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More Information on Accessory Power

Accessory Power

An accessory power system allows options to help simplify power supply connections and can help make a product more marketable. It can also open up opportunities for new markets.

Accessory power defines power connections to peripheral equipment from a central system. This illustration shows a typical accessory power system using IEC 60320 interconnection components, with a country-specific cord set (in this example, a Continental European cord set) that connects to a wall socket. Country-specific plugs and sockets are not needed for accessory power connections.

“Accessory power is specifying one plug and socket configuration that is accepted globally for connections between equipment systems. A country-specific mains connection is needed only for the primary power supply connections,” explained Dan Ford, Technical Support Specialist at Interpower. “This makes it easier to design and build equipment that can be accepted worldwide. The IEC 60320 interconnection system is generally accepted for use throughout the world. By using a plug and socket configuration that is accepted globally, it can allow the equipment to be more marketable.”

Using an accessory power distribution system is also a key advantage for equipment systems that use multiple electrical and electronic devices, such as industrial, information technology, medical, laboratory, or food production. “A key to success for a company trying to compete worldwide is to offer products that are easily adapted to the needs of the global markets without requiring reconfiguration by the user,” Dan said.

Components Used in Accessory Power

In order to design products that do not require reconfiguration by the user, one way is to incorporate accessory power distribution components that are based on the IEC 60320 standard.

The key components can include:

  • a power inlet,
  • an outlet,
  • a connector,
  • a plug connector,
  • and a jumper cord set.

Power Inlet

A component common to the input power and accessory power distribution is the AC power inlet. It is typically either snap-mount or screw-mount.


The IEC outlet can be an important part of the equipment. It is typically either snap-mount or screw-mount and may be integrated with an EMI shield and filter to minimize radiated and conducted noise emissions. In applications where vibration or transportation of equipment could create unwanted power disconnections, consider the use of a connector lock.


The connector is commonly molded on or assembled on to flexible cable.

Plug Connector

The corresponding component to the outlet is the IEC 60320 plug connector, which is commonly molded or assembled on to flexible cable.

Jumper Cord Set

A jumper cord set is a combination of a connector and a plug connector on flexible cable.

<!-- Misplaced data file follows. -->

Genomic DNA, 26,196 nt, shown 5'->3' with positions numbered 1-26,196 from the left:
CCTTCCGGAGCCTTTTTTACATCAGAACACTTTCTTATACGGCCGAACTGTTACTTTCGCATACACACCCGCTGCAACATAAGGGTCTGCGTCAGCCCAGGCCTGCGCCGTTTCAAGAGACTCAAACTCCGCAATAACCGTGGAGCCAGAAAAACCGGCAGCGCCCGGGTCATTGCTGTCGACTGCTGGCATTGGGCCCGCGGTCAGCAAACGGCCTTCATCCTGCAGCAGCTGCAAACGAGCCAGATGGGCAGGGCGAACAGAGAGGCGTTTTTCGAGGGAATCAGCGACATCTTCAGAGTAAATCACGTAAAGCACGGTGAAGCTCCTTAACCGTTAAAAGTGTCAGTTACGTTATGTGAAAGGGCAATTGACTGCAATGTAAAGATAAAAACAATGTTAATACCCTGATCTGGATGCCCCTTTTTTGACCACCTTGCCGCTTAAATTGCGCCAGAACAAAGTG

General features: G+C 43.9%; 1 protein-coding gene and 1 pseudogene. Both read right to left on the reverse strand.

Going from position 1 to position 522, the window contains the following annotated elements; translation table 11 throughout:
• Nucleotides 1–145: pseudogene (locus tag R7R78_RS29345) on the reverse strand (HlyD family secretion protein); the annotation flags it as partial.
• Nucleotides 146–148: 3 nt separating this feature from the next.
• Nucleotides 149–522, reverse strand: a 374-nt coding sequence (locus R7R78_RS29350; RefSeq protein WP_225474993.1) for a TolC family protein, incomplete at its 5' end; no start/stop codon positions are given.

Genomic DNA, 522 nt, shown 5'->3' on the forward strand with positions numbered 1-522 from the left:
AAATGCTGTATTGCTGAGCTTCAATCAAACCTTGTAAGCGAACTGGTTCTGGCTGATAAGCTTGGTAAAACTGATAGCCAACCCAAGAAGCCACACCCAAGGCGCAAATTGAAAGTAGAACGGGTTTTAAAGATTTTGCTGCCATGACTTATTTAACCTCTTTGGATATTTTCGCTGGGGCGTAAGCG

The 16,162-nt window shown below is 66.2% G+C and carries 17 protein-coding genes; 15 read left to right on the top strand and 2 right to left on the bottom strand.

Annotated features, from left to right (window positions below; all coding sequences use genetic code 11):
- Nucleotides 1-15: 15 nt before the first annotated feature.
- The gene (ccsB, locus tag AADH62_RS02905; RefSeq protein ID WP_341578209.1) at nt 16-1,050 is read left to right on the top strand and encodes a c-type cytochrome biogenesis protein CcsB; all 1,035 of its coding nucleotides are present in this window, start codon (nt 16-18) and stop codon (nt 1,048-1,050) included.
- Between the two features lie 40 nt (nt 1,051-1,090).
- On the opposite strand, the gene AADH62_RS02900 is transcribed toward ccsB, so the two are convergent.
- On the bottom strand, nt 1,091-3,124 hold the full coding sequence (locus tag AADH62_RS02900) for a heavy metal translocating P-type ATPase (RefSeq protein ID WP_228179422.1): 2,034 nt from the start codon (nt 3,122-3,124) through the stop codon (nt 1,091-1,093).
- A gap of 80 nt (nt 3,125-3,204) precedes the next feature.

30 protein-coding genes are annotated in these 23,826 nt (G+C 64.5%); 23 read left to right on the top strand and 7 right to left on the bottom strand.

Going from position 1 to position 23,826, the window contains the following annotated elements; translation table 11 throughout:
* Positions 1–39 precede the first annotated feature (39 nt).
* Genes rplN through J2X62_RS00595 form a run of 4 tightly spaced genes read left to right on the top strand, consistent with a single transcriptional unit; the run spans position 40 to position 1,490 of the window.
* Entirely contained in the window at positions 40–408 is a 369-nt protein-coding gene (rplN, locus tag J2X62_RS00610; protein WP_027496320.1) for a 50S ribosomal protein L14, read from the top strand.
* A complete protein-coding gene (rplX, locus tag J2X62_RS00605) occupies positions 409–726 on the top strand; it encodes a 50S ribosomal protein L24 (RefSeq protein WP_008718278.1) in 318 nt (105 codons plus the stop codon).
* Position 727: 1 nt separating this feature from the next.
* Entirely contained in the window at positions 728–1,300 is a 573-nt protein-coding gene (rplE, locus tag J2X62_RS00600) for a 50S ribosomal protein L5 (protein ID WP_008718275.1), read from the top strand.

For a complete list of all of the IEC 60320 components, see IEC 60320 Appliance and Interconnection Couplers guide.

Accessory Power Strip

Another key component to the accessory power system is the Accessory Power Strip (APS). “At its core, this power strip incorporates the AC power inlet, with multiple AC power outlets, typically four, but as many as 20 outlets. Other features commonly included are power on/off switches, circuit breakers, supplementary overcurrent protector or fuse holders and fuses,” Dan said.

“It is important to note that overcurrent protection is for the entire power strip. A power strip with a 15A circuit breaker does not mean that each outlet can deliver 15A maximum each. It means that the entire power strip, whether four or 20 outlets, can deliver up to 15A across all outlets combined,” he emphasized.

Power Distribution Unit

The Power Distribution Unit (PDU) fits into a 19-inch rack. While it is similar to an Accessory Power Strip because it is a socket strip using IEC 60320 components, it is in a case enclosure that is larger than an APS.

The most common place to find a PDU is in an equipment rack. All of the components can be installed into one rack and work together as a specific unit. This rack is designed to hold different components of a system. Examples include a complete computer system (monitor, CPU, keyboard, and printer), test equipment, medical research equipment, and telephone equipment.

Incorporating Accessory Power

“At Interpower, we can make it easier to build equipment that can be sold worldwide because different components work together in one system. Instead of having to make four different systems to export to four different countries, a company can design one system and then add a cord set with a country-specific plug,” Dan said. “This allows the same system to be exported globally with cost-saving benefits.”

Additional Resources

Interpower offers free technical support and value-added services. For more information on accessory power offered by Interpower, see Accessory Power, the Featured Product page, Accessory Power Systems white paper, and Interpower’s webcast on Accessory Power for Worldwide Markets.